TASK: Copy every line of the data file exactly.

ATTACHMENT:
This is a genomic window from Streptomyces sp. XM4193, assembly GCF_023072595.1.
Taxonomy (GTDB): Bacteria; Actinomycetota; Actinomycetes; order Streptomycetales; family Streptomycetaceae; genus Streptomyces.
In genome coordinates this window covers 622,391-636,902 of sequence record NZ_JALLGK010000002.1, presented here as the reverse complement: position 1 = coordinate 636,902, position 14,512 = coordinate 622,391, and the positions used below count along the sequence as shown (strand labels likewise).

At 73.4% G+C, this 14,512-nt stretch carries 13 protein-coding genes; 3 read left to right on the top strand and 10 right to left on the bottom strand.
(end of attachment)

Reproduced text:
This is a genomic window from Streptomyces sp. XM4193, assembly GCF_023072595.1.
Taxonomy (GTDB): Bacteria; Actinomycetota; Actinomycetes; order Streptomycetales; family Streptomycetaceae; genus Streptomyces.
In genome coordinates this window covers 622,391-636,902 of sequence record NZ_JALLGK010000002.1, presented here as the reverse complement: position 1 = coordinate 636,902, position 14,512 = coordinate 622,391, and the positions used below count along the sequence as shown (strand labels likewise).

At 73.4% G+C, this 14,512-nt stretch carries 13 protein-coding genes; 3 read left to right on the top strand and 10 right to left on the bottom strand.